Release date: September 24th 2013
Synopsis via Goodreads:
If she sink, she be no witch and shall be drowned.
If she float, she be a witch and must be hanged.
Meg Lytton has always known she is different—that she bears a dark and powerful gift. But in 1554 England, in service at Woodstock Palace to the banished Tudor princess Elizabeth, it has never been more dangerous to practise witchcraft. Meg knows she must guard her secret carefully from the many suspicious eyes watching over the princess and her companions. One wrong move could mean her life, and the life of Elizabeth, rightful heir to the English throne.
With witchfinder Marcus Dent determined to have Meg's hand in marriage, and Meg's own family conspiring against the English queen, there isn't a single person Meg can trust. Certainly not the enigmatic young Spanish priest Alejandro de Castillo, despite her undeniable feelings. But when all the world turns against her, Meg must open her heart to a dangerous choice.
*I received a copy of this book from the publisher in exchange of an honest review.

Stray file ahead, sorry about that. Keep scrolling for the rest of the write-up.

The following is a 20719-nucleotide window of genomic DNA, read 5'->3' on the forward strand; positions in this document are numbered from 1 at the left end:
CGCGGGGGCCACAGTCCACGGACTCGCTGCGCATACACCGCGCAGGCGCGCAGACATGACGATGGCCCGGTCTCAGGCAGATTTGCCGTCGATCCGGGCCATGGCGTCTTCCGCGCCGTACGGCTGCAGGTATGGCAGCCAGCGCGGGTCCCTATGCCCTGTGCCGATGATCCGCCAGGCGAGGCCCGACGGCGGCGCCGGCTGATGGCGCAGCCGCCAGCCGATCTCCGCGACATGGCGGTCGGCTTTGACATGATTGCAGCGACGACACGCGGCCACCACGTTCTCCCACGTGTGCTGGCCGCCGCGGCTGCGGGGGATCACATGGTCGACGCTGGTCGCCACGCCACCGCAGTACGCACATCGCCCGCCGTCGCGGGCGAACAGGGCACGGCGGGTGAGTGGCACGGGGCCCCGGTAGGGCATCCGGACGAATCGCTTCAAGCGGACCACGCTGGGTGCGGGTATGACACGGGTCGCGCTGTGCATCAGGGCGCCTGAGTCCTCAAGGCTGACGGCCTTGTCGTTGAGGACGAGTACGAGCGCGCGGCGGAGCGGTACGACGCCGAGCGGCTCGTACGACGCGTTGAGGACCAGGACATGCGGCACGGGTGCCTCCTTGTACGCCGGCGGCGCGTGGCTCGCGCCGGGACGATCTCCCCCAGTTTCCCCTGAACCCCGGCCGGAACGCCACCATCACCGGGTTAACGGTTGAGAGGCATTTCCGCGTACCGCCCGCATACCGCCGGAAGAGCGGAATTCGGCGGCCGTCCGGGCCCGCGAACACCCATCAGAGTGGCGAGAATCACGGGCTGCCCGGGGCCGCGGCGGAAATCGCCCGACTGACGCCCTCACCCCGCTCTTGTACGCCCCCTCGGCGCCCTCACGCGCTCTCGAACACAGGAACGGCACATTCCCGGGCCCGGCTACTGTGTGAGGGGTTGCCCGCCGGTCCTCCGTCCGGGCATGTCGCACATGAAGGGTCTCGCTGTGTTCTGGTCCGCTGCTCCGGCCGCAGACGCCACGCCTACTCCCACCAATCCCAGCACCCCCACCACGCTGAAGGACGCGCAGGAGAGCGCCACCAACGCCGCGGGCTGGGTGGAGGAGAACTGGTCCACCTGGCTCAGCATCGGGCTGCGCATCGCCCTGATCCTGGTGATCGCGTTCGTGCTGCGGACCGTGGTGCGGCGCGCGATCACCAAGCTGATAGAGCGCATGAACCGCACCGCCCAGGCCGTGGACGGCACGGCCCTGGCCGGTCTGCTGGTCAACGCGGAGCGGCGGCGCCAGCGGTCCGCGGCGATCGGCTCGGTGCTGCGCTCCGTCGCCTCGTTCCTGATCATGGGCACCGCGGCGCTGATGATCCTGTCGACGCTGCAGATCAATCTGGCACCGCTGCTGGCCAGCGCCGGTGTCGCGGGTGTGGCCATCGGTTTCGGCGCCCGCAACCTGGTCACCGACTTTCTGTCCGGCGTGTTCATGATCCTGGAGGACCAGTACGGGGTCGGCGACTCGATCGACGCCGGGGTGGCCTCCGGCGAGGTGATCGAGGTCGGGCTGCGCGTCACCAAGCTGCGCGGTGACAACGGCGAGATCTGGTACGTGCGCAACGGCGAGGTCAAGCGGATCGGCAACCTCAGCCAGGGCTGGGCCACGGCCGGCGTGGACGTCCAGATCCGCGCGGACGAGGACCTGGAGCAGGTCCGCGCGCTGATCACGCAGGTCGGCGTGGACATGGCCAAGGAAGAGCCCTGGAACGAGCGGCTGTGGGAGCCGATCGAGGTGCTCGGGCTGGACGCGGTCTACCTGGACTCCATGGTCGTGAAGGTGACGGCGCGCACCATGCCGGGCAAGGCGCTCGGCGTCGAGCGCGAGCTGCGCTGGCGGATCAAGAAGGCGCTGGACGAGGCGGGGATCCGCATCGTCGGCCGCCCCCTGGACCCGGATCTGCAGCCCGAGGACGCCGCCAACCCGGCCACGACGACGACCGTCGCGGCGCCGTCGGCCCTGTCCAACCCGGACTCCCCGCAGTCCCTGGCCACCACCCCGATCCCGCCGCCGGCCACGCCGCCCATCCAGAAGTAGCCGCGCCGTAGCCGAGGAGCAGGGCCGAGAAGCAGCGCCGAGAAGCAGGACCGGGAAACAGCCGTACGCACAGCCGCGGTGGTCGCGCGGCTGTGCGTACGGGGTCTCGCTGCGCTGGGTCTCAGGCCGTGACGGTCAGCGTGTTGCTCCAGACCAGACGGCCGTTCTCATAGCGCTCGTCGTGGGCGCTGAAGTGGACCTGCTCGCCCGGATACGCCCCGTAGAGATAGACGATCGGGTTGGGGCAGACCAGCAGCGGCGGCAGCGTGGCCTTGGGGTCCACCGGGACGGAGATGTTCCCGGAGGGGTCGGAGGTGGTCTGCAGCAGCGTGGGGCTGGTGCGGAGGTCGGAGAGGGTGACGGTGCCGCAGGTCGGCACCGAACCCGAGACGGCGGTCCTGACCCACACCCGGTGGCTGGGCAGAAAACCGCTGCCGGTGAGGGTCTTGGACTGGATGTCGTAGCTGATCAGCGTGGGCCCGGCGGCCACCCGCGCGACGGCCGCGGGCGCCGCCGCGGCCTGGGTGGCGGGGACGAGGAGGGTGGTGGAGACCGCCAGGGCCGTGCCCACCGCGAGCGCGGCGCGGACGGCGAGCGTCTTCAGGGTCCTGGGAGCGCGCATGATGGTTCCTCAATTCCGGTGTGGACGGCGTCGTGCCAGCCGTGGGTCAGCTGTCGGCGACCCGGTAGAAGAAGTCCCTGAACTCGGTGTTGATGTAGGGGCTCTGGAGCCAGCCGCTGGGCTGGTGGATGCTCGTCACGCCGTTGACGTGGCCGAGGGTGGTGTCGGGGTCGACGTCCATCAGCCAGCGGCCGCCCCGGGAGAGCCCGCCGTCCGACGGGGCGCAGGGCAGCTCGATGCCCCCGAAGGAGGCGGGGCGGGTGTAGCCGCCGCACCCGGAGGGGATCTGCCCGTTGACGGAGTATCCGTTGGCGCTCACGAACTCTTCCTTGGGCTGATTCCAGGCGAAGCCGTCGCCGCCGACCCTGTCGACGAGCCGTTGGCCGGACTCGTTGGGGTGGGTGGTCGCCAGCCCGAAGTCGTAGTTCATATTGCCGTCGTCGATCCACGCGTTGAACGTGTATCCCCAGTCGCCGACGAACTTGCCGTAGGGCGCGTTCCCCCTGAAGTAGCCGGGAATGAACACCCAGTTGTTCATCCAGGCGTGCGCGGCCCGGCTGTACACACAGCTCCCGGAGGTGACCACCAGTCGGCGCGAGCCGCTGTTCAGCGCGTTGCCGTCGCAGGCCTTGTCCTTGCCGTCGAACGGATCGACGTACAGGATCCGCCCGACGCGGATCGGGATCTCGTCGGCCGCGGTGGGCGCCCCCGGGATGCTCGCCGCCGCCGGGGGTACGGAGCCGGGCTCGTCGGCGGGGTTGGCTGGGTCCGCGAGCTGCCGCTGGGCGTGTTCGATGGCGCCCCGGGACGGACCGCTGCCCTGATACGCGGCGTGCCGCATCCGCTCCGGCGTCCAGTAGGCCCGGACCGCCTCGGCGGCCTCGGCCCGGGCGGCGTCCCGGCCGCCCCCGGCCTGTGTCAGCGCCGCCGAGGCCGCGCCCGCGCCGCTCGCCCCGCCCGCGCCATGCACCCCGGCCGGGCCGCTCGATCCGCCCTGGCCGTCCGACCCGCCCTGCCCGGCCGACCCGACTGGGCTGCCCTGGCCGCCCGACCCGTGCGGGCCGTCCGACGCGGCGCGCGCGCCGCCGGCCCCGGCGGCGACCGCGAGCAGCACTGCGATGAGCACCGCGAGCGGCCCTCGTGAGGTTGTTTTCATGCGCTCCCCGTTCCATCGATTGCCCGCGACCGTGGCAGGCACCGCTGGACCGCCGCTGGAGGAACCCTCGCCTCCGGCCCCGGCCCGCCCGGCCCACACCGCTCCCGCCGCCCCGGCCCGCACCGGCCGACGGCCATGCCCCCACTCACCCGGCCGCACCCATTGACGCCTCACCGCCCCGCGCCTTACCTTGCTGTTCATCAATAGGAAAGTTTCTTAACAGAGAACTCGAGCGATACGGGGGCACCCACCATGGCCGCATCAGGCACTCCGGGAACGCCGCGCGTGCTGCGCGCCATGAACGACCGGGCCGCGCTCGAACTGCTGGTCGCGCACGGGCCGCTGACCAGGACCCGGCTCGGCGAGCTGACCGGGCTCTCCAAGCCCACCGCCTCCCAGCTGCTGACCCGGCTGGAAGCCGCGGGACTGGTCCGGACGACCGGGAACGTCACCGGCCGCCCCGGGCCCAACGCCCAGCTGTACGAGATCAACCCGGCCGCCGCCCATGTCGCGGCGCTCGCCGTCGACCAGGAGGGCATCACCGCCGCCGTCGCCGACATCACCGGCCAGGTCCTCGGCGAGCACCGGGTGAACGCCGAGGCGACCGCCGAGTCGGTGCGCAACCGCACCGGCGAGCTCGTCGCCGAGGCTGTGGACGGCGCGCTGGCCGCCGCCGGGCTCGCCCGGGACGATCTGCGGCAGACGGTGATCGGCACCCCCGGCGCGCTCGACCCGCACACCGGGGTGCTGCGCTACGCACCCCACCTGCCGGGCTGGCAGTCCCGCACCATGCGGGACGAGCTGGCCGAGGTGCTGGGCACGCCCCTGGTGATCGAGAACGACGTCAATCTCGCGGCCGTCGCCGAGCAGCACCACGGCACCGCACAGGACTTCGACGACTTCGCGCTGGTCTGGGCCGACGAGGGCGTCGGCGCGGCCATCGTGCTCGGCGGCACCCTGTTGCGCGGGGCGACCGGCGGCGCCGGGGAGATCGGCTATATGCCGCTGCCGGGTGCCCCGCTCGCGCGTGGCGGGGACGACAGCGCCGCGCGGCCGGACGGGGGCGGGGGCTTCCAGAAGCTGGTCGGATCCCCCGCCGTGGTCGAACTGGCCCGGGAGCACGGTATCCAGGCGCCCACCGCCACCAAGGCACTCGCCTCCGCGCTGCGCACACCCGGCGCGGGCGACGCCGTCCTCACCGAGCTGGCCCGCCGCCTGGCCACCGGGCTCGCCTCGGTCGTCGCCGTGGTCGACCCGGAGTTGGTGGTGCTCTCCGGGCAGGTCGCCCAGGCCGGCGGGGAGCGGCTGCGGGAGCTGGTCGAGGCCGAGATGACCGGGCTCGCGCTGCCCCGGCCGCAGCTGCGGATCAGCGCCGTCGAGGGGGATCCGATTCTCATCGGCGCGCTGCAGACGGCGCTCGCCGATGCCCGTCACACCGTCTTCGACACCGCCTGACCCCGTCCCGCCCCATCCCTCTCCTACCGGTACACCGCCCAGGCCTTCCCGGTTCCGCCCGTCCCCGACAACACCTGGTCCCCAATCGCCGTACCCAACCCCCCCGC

I love historical fiction and any twist embedded in the mix, whether it be paranormal or some good nail biting mystery. While this story had both historical and fantasy-like features, unfortunately I was mostly disappointed. In fact, to be honest I'm only giving it 3 stars because the writing was really good. I also liked the overall setting and time period, and how the author tied it all together. The characters and pace of the story, I couldn't warm up to.
The story seemed somewhat draggy and the protagonist got on my nerves a lot. She has a gift, pretty much abominable in that particular period, yet she couldn't resist using it when uncalled for. Meg was kind of naive and impulsive as well. She often placed herself in danger. There were moments where I was like, "why are you doing that?" because she would do something just plain silly.
Alejandro was a likable character. I just didn't believe the feelings between him and Meg. Their relationship didn't pull me in and I felt it a bit awkward rather than realistic. Aside from him, I wasn't quite feeling the other characters. Not even Queen Elizabeth. But like I said, the historical rudiments were great aspects and I like the Tudor concept. It just wasn't as spectacular as I'd hoped.
Witchstruck isn't a terrible book, it just didn't make me feel things, and sadly I don't feel compelled to continue the series.